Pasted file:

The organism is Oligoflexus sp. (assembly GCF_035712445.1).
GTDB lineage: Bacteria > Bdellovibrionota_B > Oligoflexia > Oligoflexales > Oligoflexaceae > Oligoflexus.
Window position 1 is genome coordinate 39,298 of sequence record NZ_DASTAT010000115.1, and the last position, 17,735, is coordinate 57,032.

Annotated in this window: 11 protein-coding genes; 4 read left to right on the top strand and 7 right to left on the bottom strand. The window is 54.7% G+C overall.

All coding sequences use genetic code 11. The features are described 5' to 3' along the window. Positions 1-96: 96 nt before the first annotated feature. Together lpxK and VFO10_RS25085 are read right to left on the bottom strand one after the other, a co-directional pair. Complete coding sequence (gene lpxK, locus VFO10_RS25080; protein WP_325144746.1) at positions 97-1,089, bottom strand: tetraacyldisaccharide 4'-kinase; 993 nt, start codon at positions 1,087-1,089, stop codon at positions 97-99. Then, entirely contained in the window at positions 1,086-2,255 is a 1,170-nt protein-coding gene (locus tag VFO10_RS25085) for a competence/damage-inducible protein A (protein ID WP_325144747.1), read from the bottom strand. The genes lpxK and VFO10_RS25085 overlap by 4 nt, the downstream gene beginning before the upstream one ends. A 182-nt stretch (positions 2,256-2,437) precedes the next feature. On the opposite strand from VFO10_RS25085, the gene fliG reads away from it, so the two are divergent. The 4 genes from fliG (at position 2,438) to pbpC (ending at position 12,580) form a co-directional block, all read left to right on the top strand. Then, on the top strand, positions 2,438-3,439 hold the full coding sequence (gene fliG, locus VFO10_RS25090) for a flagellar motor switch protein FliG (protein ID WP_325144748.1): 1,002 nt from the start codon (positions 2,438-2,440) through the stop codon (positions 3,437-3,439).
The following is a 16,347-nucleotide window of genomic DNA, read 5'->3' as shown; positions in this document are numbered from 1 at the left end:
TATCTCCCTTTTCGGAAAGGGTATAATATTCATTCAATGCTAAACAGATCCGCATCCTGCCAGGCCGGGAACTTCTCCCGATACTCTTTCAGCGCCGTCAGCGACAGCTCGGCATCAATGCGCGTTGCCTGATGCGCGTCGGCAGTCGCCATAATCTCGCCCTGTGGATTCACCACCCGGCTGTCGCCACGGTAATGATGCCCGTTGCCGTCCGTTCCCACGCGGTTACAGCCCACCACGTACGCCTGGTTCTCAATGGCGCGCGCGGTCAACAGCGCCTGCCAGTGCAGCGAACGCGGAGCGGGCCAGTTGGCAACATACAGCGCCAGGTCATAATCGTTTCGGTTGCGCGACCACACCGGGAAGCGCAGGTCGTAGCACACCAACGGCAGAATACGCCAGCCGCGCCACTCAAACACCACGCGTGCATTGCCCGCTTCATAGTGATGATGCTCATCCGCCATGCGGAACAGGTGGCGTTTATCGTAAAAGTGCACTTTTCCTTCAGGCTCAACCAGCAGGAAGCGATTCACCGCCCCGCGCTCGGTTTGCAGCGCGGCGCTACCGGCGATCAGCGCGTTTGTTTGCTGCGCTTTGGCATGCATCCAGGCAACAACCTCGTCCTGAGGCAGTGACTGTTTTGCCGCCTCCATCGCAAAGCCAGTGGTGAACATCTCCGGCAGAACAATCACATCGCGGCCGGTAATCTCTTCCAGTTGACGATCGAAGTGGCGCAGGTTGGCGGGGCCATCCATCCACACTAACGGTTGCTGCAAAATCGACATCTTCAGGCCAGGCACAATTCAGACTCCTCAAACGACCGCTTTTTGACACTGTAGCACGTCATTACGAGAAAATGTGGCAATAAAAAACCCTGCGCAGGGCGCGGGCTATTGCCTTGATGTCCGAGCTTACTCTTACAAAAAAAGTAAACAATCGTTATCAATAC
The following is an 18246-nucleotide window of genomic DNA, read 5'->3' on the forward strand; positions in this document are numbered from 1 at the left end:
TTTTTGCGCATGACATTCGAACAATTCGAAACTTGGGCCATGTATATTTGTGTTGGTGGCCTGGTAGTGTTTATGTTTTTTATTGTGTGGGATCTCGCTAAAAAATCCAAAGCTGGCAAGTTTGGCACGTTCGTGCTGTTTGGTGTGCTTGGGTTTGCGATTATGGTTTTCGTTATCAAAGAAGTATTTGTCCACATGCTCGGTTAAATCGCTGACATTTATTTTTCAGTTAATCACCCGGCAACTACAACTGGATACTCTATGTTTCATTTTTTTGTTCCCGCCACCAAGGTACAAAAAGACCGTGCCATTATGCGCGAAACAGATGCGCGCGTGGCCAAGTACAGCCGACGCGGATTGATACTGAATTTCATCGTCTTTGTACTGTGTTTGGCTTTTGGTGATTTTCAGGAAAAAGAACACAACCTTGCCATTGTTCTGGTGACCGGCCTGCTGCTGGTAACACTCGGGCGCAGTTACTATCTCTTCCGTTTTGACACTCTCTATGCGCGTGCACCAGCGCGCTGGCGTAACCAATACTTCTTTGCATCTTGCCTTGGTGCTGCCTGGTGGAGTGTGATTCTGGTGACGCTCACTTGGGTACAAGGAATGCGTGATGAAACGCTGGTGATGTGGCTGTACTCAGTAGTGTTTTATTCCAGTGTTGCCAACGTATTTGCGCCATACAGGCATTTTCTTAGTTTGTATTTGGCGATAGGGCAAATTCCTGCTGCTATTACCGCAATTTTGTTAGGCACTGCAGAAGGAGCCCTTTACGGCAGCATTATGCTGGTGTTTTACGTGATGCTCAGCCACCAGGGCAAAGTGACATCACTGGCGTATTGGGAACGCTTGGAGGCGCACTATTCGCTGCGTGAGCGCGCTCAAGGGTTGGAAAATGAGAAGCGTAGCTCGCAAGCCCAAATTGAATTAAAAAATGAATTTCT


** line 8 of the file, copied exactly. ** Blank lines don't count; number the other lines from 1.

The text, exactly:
The following is an 18246-nucleotide window of genomic DNA, read 5'->3' on the forward strand; positions in this document are numbered from 1 at the left end: